Oct 22, 2015
“Dames at Sea” is a technicolor, tap dance-filled tribute to the movie musicals of the 1930s. It’s delightful, and it doesn’t take itself seriously for a minute.
Stop us if you’ve heard this before: A gal gets off a bus from out West and lands a part in a Broadway musical that same day. When the leading lady gets sick and needs a replacement, the frazzled director eyes the untested ingenue, shakes a fist and proclaims: “It’s a chance in a million … but it just might work.”
After an evening with the “Dames” ensemble of dancers and singers, directed and choreographed by Encores! vet Randy Skinner — he also worked on the 2001 revival of “42nd Street” — you will surely agree. It works.
With a book and lyrics by George Haimsohn and Robin Miller, and music by Jim Wise, “Dames at Sea” is just now making its first stop on Broadway.
The original 1968 off-Broadway production launched the career of Bernadette Peters, who starred as Ruby, the fresh-off-the-bus girl with Broadway dreams. “Dames” then transferred to what is now the Lucille Lortel, where it ran for more than 500 performances.
“Dames” has two stock plot lines: there’s the girl from a small town who wants to make it big, and there’s the show that suddenly has no space to go on, and has to be rescued. Somehow, everyone ends up performing on a battleship.
Joining Ruby for the fun is the leading lady of the show-within-a-show, Mona Kent, played here by brash and busty Lesli Margherita, a vet of 1,000 “Matilda” performances as Mrs. Wormwood and, in London, an Olivier Award-winner for “Zorro the Musical.”
“Dames at Sea” opens with Margherita in a flashy, affectionate and snark-free tribute to Wall Street. With that as a bar, it falls to Margherita to set a tone of ironic distance to everything that comes after.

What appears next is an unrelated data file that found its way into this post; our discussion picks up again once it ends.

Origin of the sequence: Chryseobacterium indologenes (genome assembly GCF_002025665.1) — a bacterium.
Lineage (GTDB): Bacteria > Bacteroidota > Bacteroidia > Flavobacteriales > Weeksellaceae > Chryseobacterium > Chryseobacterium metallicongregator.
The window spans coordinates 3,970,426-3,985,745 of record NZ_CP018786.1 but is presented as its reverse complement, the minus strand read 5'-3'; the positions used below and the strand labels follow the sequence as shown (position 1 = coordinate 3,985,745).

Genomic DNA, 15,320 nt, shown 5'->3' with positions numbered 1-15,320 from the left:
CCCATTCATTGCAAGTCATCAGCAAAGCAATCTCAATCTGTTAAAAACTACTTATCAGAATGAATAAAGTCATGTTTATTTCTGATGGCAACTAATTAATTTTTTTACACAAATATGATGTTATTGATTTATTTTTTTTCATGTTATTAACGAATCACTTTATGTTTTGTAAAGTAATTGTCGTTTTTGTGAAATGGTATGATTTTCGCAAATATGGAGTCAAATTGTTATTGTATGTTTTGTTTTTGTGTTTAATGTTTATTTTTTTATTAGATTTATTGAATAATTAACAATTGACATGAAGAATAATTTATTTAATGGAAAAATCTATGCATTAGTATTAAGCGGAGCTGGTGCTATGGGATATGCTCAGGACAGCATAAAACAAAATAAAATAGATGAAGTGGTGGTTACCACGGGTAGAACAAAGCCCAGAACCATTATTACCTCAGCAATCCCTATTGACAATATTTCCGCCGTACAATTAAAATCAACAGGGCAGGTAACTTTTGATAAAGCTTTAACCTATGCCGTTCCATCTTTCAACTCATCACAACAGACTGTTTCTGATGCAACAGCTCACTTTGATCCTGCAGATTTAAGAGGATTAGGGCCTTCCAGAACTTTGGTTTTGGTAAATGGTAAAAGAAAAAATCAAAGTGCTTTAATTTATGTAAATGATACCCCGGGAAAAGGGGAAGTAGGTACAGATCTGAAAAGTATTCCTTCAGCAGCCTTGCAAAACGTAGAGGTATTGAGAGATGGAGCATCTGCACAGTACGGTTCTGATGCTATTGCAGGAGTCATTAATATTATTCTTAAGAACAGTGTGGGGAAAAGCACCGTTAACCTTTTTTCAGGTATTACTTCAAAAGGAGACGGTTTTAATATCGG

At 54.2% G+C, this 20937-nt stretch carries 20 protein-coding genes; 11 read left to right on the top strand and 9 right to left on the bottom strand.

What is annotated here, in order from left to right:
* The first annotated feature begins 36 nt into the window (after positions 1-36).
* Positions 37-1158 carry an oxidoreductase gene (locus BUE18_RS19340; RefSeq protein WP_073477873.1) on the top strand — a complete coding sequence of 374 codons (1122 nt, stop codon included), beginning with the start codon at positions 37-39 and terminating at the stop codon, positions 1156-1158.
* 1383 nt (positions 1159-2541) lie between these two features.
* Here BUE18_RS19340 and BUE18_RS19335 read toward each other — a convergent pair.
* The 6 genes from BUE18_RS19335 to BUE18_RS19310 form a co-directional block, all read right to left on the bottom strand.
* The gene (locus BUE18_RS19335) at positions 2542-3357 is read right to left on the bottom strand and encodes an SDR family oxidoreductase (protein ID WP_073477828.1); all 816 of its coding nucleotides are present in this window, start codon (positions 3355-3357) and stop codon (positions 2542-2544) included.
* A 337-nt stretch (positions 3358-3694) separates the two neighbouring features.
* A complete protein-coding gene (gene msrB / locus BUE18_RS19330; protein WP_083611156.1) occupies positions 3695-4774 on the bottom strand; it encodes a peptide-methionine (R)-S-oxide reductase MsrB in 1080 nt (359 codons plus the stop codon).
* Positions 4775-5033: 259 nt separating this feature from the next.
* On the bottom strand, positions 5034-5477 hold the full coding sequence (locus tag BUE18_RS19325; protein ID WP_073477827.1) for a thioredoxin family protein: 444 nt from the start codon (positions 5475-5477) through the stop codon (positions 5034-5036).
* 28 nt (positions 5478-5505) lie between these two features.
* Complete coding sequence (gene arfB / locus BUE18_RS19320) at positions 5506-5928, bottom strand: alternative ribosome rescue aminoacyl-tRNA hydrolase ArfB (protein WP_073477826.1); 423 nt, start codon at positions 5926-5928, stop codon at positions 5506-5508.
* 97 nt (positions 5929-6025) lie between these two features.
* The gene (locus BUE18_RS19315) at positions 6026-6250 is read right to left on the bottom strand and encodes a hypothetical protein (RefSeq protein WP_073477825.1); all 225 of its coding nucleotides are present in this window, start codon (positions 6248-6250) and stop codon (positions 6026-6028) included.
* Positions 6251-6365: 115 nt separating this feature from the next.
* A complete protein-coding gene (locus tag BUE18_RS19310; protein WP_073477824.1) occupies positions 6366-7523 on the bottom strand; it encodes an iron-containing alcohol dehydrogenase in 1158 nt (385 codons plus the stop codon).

Mona’s a girl from Brooklyn who ditched her accent and has made it big playing sultry roles on stage and off. Margherita is over-the-top, and it’s no small accomplishment that her Mona stays on the audience’s good side, even telling Ruby, who will step into her role, “I want you to be so darn good, I’ll hate you for the rest of my life.”
Eloise Kropp, late of “On the Town,” is winning as Ruby, who will get her big break by dinnertime. She’s sweet-natured and determined, and a super dancer. Mara Davi is excellent as sidekick Joan, a no-nonsense actress who gets her boyfriend Lucky (the rubber-faced Danny Gardner, of Encores!’ “Lady, Be Good”) to sabotage Mona’s opening night.
The males are no less charismatic, particularly Cary Tedder as Dick, who is from Ruby’s Utah hometown and, by golly, also happens to be a budding songwriter. His agile dancing and wide-eyed grin actually call to mind Tony Yazbeck in “On the Town.”
John Bolton (Broadway’s “A Christmas Story”) is endearingly cartoonish as both the put-upon theater director, and, later, the patrician captain of the battleship, who has his eyes on Mona.
The songs in “Dames at Sea” have a tendency to blend together, but also share an uncynical sweetness. Case in point: Kropp, with her heart-shaped face, tapping to “Raining in My Heart” while the company dances behind her, their umbrellas out as if we’d suddenly landed on the lot where they were filming “Singin’ in the Rain.”
In other compositions, references fly by, but they firmly anchor us in the play’s era: “It isn’t Jean Harlow/It Isn’t Greta Garbo/It’s You, It’s You, It’s You,” goes a stanza from the first act love song between Ruby and Dick. Later, the same piece rhymes Shirley Temple with Aimee Semple. It’s like listening to a decades-old version of Madonna’s “Vogue.”
Six actors do all the work. “Dames at Sea” is a small-scale musical, crammed into Broadway’s teensiest theater, but with the gumption of a mighty battleship.